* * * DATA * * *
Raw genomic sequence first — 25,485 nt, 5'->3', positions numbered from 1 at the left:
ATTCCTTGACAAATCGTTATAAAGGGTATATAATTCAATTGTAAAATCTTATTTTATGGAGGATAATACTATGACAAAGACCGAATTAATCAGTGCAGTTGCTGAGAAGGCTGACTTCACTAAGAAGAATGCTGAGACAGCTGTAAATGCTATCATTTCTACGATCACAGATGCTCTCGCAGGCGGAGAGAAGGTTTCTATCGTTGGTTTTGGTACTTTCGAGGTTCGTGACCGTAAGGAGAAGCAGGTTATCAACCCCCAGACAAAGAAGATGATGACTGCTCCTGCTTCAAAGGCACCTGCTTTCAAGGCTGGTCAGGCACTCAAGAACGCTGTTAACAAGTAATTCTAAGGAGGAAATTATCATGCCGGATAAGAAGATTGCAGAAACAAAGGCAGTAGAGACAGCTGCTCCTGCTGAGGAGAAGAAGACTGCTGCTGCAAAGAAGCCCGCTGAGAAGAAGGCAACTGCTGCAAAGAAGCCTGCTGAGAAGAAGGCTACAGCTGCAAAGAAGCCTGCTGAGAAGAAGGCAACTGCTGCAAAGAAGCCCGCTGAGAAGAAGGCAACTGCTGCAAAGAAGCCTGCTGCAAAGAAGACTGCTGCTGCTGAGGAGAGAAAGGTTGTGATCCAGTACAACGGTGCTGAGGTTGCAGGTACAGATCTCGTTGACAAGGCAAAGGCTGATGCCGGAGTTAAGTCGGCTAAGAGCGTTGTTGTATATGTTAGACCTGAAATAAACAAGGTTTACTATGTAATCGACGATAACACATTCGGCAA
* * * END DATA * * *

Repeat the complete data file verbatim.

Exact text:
Raw genomic sequence first — 25,485 nt, 5'->3', positions numbered from 1 at the left:
ATTCCTTGACAAATCGTTATAAAGGGTATATAATTCAATTGTAAAATCTTATTTTATGGAGGATAATACTATGACAAAGACCGAATTAATCAGTGCAGTTGCTGAGAAGGCTGACTTCACTAAGAAGAATGCTGAGACAGCTGTAAATGCTATCATTTCTACGATCACAGATGCTCTCGCAGGCGGAGAGAAGGTTTCTATCGTTGGTTTTGGTACTTTCGAGGTTCGTGACCGTAAGGAGAAGCAGGTTATCAACCCCCAGACAAAGAAGATGATGACTGCTCCTGCTTCAAAGGCACCTGCTTTCAAGGCTGGTCAGGCACTCAAGAACGCTGTTAACAAGTAATTCTAAGGAGGAAATTATCATGCCGGATAAGAAGATTGCAGAAACAAAGGCAGTAGAGACAGCTGCTCCTGCTGAGGAGAAGAAGACTGCTGCTGCAAAGAAGCCCGCTGAGAAGAAGGCAACTGCTGCAAAGAAGCCTGCTGAGAAGAAGGCTACAGCTGCAAAGAAGCCTGCTGAGAAGAAGGCAACTGCTGCAAAGAAGCCCGCTGAGAAGAAGGCAACTGCTGCAAAGAAGCCTGCTGCAAAGAAGACTGCTGCTGCTGAGGAGAGAAAGGTTGTGATCCAGTACAACGGTGCTGAGGTTGCAGGTACAGATCTCGTTGACAAGGCAAAGGCTGATGCCGGAGTTAAGTCGGCTAAGAGCGTTGTTGTATATGTTAGACCTGAAATAAACAAGGTTTACTATGTAATCGACGATAACACATTCGGCAA